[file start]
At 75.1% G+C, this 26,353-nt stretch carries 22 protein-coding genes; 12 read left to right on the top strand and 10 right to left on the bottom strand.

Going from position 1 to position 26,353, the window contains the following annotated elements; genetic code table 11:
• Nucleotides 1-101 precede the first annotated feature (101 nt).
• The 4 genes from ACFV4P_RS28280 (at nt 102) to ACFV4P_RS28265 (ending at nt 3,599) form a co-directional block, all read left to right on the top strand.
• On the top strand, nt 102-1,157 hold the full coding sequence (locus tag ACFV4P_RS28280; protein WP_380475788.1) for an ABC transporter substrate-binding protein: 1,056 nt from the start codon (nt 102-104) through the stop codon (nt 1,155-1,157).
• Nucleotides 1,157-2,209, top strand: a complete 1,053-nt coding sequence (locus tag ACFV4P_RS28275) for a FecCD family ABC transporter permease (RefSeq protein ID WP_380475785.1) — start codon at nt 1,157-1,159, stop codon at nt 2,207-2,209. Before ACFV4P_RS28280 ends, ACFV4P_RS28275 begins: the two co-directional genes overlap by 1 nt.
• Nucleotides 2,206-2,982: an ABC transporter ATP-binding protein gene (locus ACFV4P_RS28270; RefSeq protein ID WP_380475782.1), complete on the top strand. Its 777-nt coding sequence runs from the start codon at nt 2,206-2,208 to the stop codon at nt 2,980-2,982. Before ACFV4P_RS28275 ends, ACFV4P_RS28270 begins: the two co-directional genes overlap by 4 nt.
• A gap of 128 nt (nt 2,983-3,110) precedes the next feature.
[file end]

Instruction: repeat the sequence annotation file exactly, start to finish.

At 75.1% G+C, this 26,353-nt stretch carries 22 protein-coding genes; 12 read left to right on the top strand and 10 right to left on the bottom strand.

Going from position 1 to position 26,353, the window contains the following annotated elements; genetic code table 11:
• Nucleotides 1-101 precede the first annotated feature (101 nt).
• The 4 genes from ACFV4P_RS28280 (at nt 102) to ACFV4P_RS28265 (ending at nt 3,599) form a co-directional block, all read left to right on the top strand.
• On the top strand, nt 102-1,157 hold the full coding sequence (locus tag ACFV4P_RS28280; protein WP_380475788.1) for an ABC transporter substrate-binding protein: 1,056 nt from the start codon (nt 102-104) through the stop codon (nt 1,155-1,157).
• Nucleotides 1,157-2,209, top strand: a complete 1,053-nt coding sequence (locus tag ACFV4P_RS28275) for a FecCD family ABC transporter permease (RefSeq protein ID WP_380475785.1) — start codon at nt 1,157-1,159, stop codon at nt 2,207-2,209. Before ACFV4P_RS28280 ends, ACFV4P_RS28275 begins: the two co-directional genes overlap by 1 nt.
• Nucleotides 2,206-2,982: an ABC transporter ATP-binding protein gene (locus ACFV4P_RS28270; RefSeq protein ID WP_380475782.1), complete on the top strand. Its 777-nt coding sequence runs from the start codon at nt 2,206-2,208 to the stop codon at nt 2,980-2,982. Before ACFV4P_RS28275 ends, ACFV4P_RS28270 begins: the two co-directional genes overlap by 4 nt.
• A gap of 128 nt (nt 2,983-3,110) precedes the next feature.